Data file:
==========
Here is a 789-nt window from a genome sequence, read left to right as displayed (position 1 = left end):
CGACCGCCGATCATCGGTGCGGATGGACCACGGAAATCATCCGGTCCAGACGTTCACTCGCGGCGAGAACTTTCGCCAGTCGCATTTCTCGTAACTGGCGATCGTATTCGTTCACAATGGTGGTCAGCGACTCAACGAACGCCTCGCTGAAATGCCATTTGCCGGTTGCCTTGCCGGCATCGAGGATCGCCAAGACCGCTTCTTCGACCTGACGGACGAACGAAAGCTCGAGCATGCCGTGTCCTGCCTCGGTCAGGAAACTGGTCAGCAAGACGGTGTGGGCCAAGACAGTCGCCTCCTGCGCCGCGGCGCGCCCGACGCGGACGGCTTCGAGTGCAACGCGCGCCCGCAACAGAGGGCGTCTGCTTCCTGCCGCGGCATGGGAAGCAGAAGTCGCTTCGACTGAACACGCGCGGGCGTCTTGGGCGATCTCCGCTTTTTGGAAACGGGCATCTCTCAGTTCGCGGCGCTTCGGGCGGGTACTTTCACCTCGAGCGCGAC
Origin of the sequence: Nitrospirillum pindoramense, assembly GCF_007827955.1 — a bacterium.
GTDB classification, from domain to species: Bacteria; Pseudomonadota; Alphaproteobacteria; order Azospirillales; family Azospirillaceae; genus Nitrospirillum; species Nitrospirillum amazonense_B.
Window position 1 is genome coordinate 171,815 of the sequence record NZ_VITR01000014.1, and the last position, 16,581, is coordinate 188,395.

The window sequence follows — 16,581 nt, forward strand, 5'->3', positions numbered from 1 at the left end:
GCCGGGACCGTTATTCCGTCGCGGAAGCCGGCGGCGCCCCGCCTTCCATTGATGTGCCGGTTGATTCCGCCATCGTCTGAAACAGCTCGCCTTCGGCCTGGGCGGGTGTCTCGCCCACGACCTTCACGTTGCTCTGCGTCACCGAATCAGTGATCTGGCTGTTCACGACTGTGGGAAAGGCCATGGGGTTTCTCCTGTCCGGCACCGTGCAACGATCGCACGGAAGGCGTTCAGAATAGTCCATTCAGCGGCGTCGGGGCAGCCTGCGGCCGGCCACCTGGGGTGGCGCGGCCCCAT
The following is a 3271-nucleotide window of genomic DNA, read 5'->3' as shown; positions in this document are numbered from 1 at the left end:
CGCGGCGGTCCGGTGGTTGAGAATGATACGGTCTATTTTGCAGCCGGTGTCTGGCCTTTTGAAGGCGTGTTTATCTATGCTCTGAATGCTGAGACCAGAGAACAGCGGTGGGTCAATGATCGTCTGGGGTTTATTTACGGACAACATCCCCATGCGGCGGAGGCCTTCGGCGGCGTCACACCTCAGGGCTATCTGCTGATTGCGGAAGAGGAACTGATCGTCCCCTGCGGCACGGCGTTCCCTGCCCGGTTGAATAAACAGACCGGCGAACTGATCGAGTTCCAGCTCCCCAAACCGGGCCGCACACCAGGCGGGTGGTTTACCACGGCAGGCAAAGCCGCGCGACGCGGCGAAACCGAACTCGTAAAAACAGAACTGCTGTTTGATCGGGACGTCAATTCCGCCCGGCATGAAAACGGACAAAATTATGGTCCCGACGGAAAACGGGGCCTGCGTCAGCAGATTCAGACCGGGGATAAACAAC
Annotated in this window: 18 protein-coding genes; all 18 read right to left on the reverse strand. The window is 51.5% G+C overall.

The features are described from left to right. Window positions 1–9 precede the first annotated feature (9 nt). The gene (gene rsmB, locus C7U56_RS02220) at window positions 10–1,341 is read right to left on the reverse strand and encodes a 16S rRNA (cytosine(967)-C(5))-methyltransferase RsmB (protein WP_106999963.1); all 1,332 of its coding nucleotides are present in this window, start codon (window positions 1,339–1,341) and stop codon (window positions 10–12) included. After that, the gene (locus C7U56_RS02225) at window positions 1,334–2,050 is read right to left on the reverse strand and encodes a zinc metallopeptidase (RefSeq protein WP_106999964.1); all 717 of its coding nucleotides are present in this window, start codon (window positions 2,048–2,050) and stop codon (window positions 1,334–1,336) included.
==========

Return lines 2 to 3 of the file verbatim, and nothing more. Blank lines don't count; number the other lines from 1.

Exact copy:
CGACCGCCGATCATCGGTGCGGATGGACCACGGAAATCATCCGGTCCAGACGTTCACTCGCGGCGAGAACTTTCGCCAGTCGCATTTCTCGTAACTGGCGATCGTATTCGTTCACAATGGTGGTCAGCGACTCAACGAACGCCTCGCTGAAATGCCATTTGCCGGTTGCCTTGCCGGCATCGAGGATCGCCAAGACCGCTTCTTCGACCTGACGGACGAACGAAAGCTCGAGCATGCCGTGTCCTGCCTCGGTCAGGAAACTGGTCAGCAAGACGGTGTGGGCCAAGACAGTCGCCTCCTGCGCCGCGGCGCGCCCGACGCGGACGGCTTCGAGTGCAACGCGCGCCCGCAACAGAGGGCGTCTGCTTCCTGCCGCGGCATGGGAAGCAGAAGTCGCTTCGACTGAACACGCGCGGGCGTCTTGGGCGATCTCCGCTTTTTGGAAACGGGCATCTCTCAGTTCGCGGCGCTTCGGGCGGGTACTTTCACCTCGAGCGCGAC
Origin of the sequence: Nitrospirillum pindoramense, assembly GCF_007827955.1 — a bacterium.